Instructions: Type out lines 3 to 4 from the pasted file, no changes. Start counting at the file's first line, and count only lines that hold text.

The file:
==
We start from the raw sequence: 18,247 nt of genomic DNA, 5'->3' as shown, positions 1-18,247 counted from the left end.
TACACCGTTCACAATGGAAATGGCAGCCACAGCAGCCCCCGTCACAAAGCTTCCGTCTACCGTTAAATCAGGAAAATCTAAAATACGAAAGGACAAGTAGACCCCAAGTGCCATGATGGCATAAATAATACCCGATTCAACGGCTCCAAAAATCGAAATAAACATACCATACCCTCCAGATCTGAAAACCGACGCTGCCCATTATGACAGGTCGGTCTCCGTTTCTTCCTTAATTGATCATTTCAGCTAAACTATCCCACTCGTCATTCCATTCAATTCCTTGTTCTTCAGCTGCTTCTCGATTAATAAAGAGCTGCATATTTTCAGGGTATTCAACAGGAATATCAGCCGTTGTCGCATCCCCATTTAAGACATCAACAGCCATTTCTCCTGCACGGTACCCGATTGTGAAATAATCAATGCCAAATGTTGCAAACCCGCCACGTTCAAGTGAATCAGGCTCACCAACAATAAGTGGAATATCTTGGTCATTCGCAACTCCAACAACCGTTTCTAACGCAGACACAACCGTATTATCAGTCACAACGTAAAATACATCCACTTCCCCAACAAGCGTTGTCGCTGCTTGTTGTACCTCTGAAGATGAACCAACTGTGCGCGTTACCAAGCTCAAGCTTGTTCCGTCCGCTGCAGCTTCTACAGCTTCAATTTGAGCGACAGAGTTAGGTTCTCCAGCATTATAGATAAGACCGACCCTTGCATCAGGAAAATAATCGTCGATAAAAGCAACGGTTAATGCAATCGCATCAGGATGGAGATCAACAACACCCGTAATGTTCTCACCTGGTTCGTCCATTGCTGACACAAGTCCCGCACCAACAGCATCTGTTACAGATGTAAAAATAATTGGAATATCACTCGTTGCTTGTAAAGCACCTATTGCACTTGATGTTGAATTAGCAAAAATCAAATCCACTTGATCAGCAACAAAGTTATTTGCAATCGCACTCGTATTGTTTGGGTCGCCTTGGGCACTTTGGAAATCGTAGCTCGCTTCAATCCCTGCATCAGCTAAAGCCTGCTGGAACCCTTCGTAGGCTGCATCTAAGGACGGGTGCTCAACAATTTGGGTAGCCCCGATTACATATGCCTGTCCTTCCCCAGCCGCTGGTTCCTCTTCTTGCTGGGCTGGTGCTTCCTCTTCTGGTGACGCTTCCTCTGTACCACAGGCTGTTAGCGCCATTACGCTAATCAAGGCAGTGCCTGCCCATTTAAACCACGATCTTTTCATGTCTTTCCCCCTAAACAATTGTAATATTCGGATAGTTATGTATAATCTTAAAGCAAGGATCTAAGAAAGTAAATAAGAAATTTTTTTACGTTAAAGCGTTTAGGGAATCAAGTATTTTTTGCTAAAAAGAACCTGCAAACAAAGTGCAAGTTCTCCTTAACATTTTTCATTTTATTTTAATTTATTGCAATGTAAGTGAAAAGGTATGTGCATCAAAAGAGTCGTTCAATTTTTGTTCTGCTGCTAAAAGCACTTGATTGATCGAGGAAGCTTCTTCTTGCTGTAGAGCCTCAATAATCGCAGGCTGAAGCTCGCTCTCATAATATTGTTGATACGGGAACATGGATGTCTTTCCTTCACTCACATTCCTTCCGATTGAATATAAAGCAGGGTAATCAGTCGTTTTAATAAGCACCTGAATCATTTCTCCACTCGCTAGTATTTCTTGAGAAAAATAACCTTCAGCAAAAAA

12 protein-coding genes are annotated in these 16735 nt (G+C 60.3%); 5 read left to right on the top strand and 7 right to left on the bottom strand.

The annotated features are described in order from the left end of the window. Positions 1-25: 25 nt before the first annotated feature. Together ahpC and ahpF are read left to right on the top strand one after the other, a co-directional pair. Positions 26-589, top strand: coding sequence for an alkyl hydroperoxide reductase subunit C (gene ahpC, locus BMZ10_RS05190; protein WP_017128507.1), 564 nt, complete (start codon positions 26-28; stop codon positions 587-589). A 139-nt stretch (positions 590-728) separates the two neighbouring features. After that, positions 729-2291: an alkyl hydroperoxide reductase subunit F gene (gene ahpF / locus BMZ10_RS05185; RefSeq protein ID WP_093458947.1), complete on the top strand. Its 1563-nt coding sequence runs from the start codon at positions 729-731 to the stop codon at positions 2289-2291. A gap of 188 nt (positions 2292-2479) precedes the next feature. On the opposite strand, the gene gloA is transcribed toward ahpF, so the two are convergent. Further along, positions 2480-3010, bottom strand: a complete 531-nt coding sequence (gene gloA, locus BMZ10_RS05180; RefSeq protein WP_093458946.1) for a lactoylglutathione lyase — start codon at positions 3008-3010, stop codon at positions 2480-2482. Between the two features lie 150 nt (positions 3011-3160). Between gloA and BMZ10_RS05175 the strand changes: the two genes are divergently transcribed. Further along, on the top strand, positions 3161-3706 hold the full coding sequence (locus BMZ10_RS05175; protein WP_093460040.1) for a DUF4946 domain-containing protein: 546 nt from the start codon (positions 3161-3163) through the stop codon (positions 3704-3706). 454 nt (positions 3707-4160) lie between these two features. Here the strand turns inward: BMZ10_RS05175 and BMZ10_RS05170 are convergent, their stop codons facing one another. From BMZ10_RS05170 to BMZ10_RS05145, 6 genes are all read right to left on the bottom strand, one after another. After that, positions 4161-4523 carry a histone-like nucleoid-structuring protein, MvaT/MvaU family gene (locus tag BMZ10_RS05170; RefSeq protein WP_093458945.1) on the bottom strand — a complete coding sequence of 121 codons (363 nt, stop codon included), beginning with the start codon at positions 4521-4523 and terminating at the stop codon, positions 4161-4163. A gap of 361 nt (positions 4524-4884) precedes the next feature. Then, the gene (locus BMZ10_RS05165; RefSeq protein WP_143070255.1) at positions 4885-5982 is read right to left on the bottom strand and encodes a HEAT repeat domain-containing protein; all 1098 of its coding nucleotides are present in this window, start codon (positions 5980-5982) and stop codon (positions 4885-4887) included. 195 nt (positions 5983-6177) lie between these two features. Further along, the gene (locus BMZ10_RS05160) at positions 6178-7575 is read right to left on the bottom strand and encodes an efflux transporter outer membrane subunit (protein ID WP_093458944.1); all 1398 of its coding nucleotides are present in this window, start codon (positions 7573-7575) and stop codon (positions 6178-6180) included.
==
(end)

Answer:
12 protein-coding genes are annotated in these 16735 nt (G+C 60.3%); 5 read left to right on the top strand and 7 right to left on the bottom strand.

The annotated features are described in order from the left end of the window. Positions 1-25: 25 nt before the first annotated feature. Together ahpC and ahpF are read left to right on the top strand one after the other, a co-directional pair. Positions 26-589, top strand: coding sequence for an alkyl hydroperoxide reductase subunit C (gene ahpC, locus BMZ10_RS05190; protein WP_017128507.1), 564 nt, complete (start codon positions 26-28; stop codon positions 587-589). A 139-nt stretch (positions 590-728) separates the two neighbouring features. After that, positions 729-2291: an alkyl hydroperoxide reductase subunit F gene (gene ahpF / locus BMZ10_RS05185; RefSeq protein ID WP_093458947.1), complete on the top strand. Its 1563-nt coding sequence runs from the start codon at positions 729-731 to the stop codon at positions 2289-2291. A gap of 188 nt (positions 2292-2479) precedes the next feature. On the opposite strand, the gene gloA is transcribed toward ahpF, so the two are convergent. Further along, positions 2480-3010, bottom strand: a complete 531-nt coding sequence (gene gloA, locus BMZ10_RS05180; RefSeq protein WP_093458946.1) for a lactoylglutathione lyase — start codon at positions 3008-3010, stop codon at positions 2480-2482. Between the two features lie 150 nt (positions 3011-3160). Between gloA and BMZ10_RS05175 the strand changes: the two genes are divergently transcribed. Further along, on the top strand, positions 3161-3706 hold the full coding sequence (locus BMZ10_RS05175; protein WP_093460040.1) for a DUF4946 domain-containing protein: 546 nt from the start codon (positions 3161-3163) through the stop codon (positions 3704-3706). 454 nt (positions 3707-4160) lie between these two features. Here the strand turns inward: BMZ10_RS05175 and BMZ10_RS05170 are convergent, their stop codons facing one another. From BMZ10_RS05170 to BMZ10_RS05145, 6 genes are all read right to left on the bottom strand, one after another. After that, positions 4161-4523 carry a histone-like nucleoid-structuring protein, MvaT/MvaU family gene (locus tag BMZ10_RS05170; RefSeq protein WP_093458945.1) on the bottom strand — a complete coding sequence of 121 codons (363 nt, stop codon included), beginning with the start codon at positions 4521-4523 and terminating at the stop codon, positions 4161-4163. A gap of 361 nt (positions 4524-4884) precedes the next feature. Then, the gene (locus BMZ10_RS05165; RefSeq protein WP_143070255.1) at positions 4885-5982 is read right to left on the bottom strand and encodes a HEAT repeat domain-containing protein; all 1098 of its coding nucleotides are present in this window, start codon (positions 5980-5982) and stop codon (positions 4885-4887) included. 195 nt (positions 5983-6177) lie between these two features. Further along, the gene (locus BMZ10_RS05160) at positions 6178-7575 is read right to left on the bottom strand and encodes an efflux transporter outer membrane subunit (protein ID WP_093458944.1); all 1398 of its coding nucleotides are present in this window, start codon (positions 7573-7575) and stop codon (positions 6178-6180) included.